For 1977-78, the Gunds poured money into the team, and it seemed to make a difference at first. The Barons stunned the defending Stanley Cup champion Montreal Canadiens on November 23 before a boisterous crowd of 12,859. After a brief slump, general manager Harry Howell pulled off several trades in an attempt to make the team tougher. It initially paid off, and the Barons knocked off three of the NHL's top teams, the Toronto Maple Leafs, New York Islanders and Buffalo Sabres in consecutive games in January 1978. A few weeks later, a record crowd of 13,110 saw the Barons tie the Philadelphia Flyers 2-2. It did not last; a 15-game losing streak knocked the Barons out of playoff contention.
After the season, the Gunds tried to buy the Coliseum, but failed. (They would later succeed in buying the Coliseum, and eventually bought the Cavaliers from Ted Stepien in 1983). With the Barons barely registering on Cleveland's sports landscape, the Gunds searched for a way out. A bid by Kenneth Schnitzer, owner of the WHA's Houston Aeros (who were not being included as part of any proposed merger between the two leagues at the time) to buy the Barons and relocate them to Houston was unsuccessful.
Meanwhile, the consortium that owned the Minnesota North Stars was having its own financial difficulties similar to those faced by the Barons. Fearing that two franchises were on the verge of folding, the league granted approval on June 14, 1978, for the two teams to merge. The amalgamated team retained the North Stars' name, colors, and history, while the wealthier Gunds became the principal owners of the North Stars.
With the North Stars continuing to struggle financially, the Gunds began looking to bring NHL hockey back to the Bay Area. By the late 1980s, they sought to relocate the North Stars but were blocked by the league. In 1991, the Gunds were granted an expansion franchise in San Jose, which became the San Jose Sharks, in return for selling their stake in the North Stars to a group led by Hartford Whalers' founder Howard Baldwin. As a compromise, the league arranged a special dispersal and expansion draft in which the Sharks claimed 16 North Stars players in a dispersal draft, with both teams then allowed to choose players in an expansion draft.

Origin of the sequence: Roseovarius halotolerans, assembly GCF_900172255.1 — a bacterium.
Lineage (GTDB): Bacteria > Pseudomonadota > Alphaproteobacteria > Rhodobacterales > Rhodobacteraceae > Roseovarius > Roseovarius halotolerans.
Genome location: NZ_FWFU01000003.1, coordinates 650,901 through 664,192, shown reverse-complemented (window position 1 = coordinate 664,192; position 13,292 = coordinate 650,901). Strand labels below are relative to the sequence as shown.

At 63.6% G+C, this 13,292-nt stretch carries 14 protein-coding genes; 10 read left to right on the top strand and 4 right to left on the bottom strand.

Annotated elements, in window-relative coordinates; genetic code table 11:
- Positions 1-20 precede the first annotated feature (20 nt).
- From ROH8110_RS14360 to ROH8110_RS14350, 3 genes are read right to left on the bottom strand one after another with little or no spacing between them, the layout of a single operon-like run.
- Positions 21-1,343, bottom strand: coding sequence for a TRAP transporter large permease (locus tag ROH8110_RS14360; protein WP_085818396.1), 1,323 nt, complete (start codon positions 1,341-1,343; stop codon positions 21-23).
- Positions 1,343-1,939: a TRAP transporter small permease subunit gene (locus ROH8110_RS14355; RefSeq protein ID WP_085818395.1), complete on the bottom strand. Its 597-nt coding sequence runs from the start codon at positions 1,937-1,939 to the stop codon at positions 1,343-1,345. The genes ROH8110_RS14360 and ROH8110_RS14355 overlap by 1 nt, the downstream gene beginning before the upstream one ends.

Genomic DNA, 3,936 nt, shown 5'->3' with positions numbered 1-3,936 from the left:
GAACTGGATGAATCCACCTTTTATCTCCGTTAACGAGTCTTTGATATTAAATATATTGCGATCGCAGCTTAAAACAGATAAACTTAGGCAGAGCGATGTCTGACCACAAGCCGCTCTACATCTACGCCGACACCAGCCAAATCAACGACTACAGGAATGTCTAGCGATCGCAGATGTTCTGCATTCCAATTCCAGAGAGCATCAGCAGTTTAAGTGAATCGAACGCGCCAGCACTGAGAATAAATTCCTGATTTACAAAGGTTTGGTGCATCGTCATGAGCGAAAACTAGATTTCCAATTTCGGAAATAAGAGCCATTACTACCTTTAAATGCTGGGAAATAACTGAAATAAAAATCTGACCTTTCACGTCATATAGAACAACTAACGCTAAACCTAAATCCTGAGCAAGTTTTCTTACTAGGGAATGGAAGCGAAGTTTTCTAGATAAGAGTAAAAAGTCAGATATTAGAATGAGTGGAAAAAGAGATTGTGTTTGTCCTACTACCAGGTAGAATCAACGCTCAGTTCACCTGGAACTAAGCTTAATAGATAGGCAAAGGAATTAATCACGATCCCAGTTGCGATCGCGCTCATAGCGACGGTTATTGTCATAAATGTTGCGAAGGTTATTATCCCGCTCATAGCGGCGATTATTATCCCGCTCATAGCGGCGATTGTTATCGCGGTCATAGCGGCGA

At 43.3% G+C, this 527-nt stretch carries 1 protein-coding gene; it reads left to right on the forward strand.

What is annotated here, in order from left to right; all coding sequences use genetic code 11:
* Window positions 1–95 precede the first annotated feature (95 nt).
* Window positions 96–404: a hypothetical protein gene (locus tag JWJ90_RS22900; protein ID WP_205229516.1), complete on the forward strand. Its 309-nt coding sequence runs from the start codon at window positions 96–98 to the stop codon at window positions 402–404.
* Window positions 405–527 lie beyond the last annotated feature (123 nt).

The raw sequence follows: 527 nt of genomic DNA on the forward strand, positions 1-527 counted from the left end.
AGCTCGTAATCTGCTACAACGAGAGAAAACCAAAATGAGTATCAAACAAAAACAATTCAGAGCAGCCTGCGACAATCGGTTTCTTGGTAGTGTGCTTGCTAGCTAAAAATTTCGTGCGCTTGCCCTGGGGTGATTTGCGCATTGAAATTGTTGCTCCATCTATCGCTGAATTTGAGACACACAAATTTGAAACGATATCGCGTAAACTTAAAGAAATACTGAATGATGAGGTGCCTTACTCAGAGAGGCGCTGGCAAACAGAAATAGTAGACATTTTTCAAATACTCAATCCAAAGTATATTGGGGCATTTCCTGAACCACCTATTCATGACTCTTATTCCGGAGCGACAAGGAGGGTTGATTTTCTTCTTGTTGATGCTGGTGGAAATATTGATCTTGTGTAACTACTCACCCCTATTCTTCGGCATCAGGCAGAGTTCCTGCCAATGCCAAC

Although the Sharks are officially a separate franchise from the Seals/Golden Seals/Barons, the arrangement effectively reversed the original Barons-North Stars merger, with the Sharks occupying the same market as the Golden Seals prior to their move to Cleveland. The new North Stars owners ultimately moved their team to Dallas as the Dallas Stars in 1993. The Gunds also later moved an existing American Hockey League team from Lexington, Kentucky, to Cleveland, operating the Cleveland Barons from 2001 to 2006 as the Sharks' minor league affiliate.
The NHL worked to keep interest in hockey alive in Ohio. The Pittsburgh Penguins, who from 1978 to 1991 were owned by Northeast Ohio native Edward J. DeBartolo, Sr., played two designated home games at the Richfield Coliseum in the early 1990s before the arena was demolished and the land added to Cuyahoga Valley National Park. The NHL returned to Ohio in 2000 with the expansion Columbus Blue Jackets.
Dennis Maruk was the last Baron (and last Golden Seal as well) to be active in the NHL, retiring from the North Stars after the 1988-89 season with 356 goals in 888 games.
Note: GP = Games played, W = Wins, L = Losses, T = Ties, Pts = Points, GF = Goals for, GA = Goals against, PIM = Penalties in minutes
|Relocated from Oakland, California|
|1976-77||1976-77||80||25||42||13||63||240||292||1011||4th in Adams||Missed playoffs||6,194|
|1977-78||1977-78||80||22||45||13||57||230||325||1010||4th in Adams||Missed playoffs||5,676|
|Merged with the Minnesota North Stars|
In their two years in Cleveland, Larry Hirsch served as the Barons' radio play-by-play announcer on WJW. On the television side, WUAB channel 43 did a very limited schedule with Steve Albert and Dick Hammer on commentary in 1976-77, and perhaps only one game in 1977-78 with Charlie Steiner and Pete Franklin on commentary.